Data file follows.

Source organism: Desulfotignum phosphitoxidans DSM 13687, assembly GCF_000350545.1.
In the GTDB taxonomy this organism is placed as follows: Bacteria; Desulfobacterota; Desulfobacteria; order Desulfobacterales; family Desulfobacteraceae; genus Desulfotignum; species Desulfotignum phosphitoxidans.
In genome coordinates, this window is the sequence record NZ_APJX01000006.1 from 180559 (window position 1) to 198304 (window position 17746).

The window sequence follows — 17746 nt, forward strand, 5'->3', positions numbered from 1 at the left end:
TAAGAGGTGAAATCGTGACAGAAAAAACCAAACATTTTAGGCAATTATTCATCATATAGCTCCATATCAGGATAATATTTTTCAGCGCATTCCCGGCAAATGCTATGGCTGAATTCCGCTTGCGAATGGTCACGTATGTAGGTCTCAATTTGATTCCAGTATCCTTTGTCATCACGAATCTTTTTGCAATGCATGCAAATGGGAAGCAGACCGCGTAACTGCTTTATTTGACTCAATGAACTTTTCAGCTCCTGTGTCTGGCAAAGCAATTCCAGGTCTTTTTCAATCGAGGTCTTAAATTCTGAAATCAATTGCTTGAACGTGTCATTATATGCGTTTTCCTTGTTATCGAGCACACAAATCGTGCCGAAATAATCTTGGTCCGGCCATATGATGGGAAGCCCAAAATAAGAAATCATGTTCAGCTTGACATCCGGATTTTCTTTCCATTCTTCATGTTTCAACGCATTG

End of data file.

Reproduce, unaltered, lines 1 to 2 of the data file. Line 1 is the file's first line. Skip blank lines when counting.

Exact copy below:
Source organism: Desulfotignum phosphitoxidans DSM 13687, assembly GCF_000350545.1.
In the GTDB taxonomy this organism is placed as follows: Bacteria; Desulfobacterota; Desulfobacteria; order Desulfobacterales; family Desulfobacteraceae; genus Desulfotignum; species Desulfotignum phosphitoxidans.